just_an_ordinary_guy t1_jefy4d8 wrote

Same type of person who would be like "my diet pepsi was empty for 5 seconds before you came by to refill my cup, and that's why you deserve zero tip."

So your first batch of bread was an hour old, and they had a fresh batch for your next round. So the manager is making their rounds making sure their patrons are happy. Maybe a server happened to overhear them complaining and alerted the manager, or this person was scowling and they can read body language from afar. I can 100% guarantee that this person has literally never worked a service job ever in their life. Probably born in the south hills and moved to Fayette county for "the space and lack of neighbors" and "the taxes are cheaper" and then they complain about gas prices while commuting an hour to monroeville or greensburg for their job in a Rav4 or Highlander.


just_an_ordinary_guy t1_jedcob2 wrote

Reply to comment by hcb9117 in ….? by ReginaldsMember

Lots of people on that sub (I've been there for a few years now) don't fully understand what makes a house a McMansion. That's why the "just ugly" tag exists there. t's not necessarily an agenda, they're just ignorant. Anyhow, actual McMansions are a symptom of many things, including land use policy.


just_an_ordinary_guy t1_jedbplu wrote

I already responded down thread to you, but I'll put it here just for people to see. For some reason I flipped the concept in my head, you're right on the math part. They're actually running fewer millions of miles these days because precision scheduled railroading is consolidating shorter trains into much longer trains. So they travel fewer miles to move the same amount, if not more, freight.


just_an_ordinary_guy t1_jedbe90 wrote

Yeah, I messed up, but derailments per million miles is actually up. Where I goofed is I got the numbers flipped in my head for some reason. They're actually running fewer miles because precision scheduled railroading is consolidating shorter trains into much longer trains. So they need to run fewer miles to run the same amount, if not more, freight.


just_an_ordinary_guy t1_je8f8g2 wrote

Problem is, that statement is true. Yes, the raw number of derailments is down. But that's not a very useful statistic. They're running more miles than ever as the economy continually grows. If you look at derailments per million train miles, which is a better metric to look at, Norfolk Southern and CSX (both the big operators in this region) have both had increases in derailments per million train miles over the past decade, especially within the last few years for NS. A very big spike in NS derailments per million train miles. Very worrying.

In fact, the national trend is trending upwards in derailments per million miles, though I don't care to look into every individual class I railroad's statistics for this comment.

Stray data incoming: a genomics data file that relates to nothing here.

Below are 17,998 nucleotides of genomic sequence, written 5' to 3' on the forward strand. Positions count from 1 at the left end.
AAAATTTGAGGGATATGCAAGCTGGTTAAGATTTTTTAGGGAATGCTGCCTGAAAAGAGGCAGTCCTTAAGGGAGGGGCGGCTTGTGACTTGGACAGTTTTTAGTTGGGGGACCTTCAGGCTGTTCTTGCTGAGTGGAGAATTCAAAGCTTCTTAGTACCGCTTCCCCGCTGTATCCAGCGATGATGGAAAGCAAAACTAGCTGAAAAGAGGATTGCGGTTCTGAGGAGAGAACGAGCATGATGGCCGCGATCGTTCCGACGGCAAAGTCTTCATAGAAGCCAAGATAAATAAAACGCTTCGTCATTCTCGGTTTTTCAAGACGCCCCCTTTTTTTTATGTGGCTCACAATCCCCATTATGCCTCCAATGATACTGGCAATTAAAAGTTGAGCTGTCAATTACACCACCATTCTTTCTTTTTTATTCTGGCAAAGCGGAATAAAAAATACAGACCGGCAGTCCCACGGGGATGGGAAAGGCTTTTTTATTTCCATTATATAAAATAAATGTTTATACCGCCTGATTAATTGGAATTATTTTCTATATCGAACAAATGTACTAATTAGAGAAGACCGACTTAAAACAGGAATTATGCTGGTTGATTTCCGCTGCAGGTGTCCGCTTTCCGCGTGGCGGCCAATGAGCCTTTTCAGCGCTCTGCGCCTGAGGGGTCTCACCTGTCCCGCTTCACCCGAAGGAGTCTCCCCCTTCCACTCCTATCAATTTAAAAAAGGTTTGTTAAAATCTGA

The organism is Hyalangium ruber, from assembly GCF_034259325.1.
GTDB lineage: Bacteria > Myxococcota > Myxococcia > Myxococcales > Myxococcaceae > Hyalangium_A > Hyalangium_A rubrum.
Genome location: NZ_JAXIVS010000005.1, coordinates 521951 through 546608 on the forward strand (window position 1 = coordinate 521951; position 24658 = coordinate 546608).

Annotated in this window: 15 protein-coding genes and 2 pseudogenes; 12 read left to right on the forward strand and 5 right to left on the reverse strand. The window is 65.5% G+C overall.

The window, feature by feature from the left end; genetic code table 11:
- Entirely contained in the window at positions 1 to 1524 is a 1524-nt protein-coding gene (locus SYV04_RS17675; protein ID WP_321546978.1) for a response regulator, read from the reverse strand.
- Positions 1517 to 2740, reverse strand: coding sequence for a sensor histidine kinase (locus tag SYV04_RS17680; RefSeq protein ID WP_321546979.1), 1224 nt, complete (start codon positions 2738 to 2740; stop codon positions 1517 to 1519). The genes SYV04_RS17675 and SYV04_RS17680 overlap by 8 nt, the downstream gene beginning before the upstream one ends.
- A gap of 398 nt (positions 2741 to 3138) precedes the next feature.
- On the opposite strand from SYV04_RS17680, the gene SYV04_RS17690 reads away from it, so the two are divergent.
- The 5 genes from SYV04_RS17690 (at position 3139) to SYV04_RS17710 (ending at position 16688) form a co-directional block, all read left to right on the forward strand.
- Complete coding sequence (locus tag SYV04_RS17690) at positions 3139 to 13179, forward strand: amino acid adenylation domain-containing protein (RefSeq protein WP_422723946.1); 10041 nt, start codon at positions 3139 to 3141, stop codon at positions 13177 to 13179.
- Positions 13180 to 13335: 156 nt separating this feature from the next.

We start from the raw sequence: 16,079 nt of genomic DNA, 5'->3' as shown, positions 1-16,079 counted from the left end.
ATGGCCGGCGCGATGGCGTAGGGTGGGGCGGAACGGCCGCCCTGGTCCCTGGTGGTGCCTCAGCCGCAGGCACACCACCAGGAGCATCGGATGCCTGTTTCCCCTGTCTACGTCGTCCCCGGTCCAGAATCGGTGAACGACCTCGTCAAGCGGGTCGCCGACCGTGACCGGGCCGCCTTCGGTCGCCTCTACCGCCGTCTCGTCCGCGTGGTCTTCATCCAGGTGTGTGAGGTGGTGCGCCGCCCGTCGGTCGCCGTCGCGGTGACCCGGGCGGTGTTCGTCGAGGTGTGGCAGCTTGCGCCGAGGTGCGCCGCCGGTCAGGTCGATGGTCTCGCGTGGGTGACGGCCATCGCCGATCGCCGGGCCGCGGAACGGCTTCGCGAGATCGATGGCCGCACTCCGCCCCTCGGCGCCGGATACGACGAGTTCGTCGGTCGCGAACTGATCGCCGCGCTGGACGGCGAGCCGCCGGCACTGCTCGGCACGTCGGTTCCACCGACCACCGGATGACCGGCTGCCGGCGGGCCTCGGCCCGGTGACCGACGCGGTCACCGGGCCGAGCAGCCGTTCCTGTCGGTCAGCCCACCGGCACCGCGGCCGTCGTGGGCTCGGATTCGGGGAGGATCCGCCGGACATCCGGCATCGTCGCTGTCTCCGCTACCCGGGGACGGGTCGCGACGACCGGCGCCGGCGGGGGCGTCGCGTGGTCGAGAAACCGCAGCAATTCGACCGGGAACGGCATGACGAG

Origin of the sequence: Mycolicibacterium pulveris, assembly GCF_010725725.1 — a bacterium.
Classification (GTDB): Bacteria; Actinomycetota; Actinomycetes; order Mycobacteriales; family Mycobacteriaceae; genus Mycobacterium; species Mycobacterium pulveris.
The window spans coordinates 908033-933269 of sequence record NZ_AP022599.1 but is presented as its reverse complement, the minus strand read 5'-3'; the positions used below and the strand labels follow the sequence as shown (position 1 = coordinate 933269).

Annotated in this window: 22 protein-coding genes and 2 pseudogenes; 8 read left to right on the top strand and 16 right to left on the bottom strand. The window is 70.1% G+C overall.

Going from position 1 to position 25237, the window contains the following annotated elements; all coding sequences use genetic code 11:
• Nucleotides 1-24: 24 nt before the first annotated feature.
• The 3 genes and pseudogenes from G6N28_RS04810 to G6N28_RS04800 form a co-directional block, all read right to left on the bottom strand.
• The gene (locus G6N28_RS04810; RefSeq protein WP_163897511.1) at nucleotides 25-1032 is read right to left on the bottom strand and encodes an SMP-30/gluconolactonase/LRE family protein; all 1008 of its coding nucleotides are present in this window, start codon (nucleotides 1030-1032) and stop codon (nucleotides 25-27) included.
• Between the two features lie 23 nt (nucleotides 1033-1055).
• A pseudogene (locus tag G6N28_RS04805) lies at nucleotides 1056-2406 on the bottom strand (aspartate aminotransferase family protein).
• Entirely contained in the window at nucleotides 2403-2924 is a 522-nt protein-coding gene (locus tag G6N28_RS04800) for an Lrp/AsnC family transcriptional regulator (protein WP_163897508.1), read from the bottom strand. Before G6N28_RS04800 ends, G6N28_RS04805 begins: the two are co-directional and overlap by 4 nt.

just_an_ordinary_guy t1_je8c10r wrote

It's not like it's going to be a meadow by memorial day. It probably won't even violate city code. I typically only mow once every 3 weeks and it's never higher than maybe 4 or 5 inches. Depends on the grass type, shade vs light, the amount of rain, etc. Some places like Mt Lebanon are stricter than the city. But it's doable and not a snake and tick haven by that point.


just_an_ordinary_guy t1_je8barc wrote

Honestly, for a 1/10 acre skip the battery and just use a cord. You'll probably need to get an expensive one for higher amp draw. For instance, I got one of those leaf blower/vacuum things because I have a below grade driveway and leaves get piled up down there. Use it a couple times a year so no leaf blower hate plz. For comparison, my lot is 7000 sqft, which is about .15 acres.

Anyhow, it draws a lot of amps (around 15 amps) and I need 100 feet to reach all of my yard with ease. So you need a cord with larger guage wires. 12 guage for around 15 amps and 10 guage for anything over that up to 20 amps (has one of the prongs sideways). Because the longer the cord, the more voltage drop which can damage the tool. Anyhow, the extension cord will usually have labeled the amp rating it's designed for. Heavy duty is usually designed for these amps.

The batteries for tools are decently expensive, and lithium ion is only good for full capacity up to maybe 500 full cycles. Corded tools are also cheaper for a comparable battery powered tool. And fewer rare earth metals for environmental responsibility if that's your angle.


just_an_ordinary_guy t1_jdu2ztx wrote

As great as it sounds, it's pretty much impossible. A lot of chemicals are moved by ship/barge, so being along the river is pretty much a must. If you introduce pipelines or more trucking, that's just more risk for spills. On top of that, moving them would be prohibitively expensive and would probably result in a relatively unspoiled area getting destroyed to place the new location. The better way is to a) reduce they need for whatever chemicals and along with that better regulate their handling and enforcement to go with that.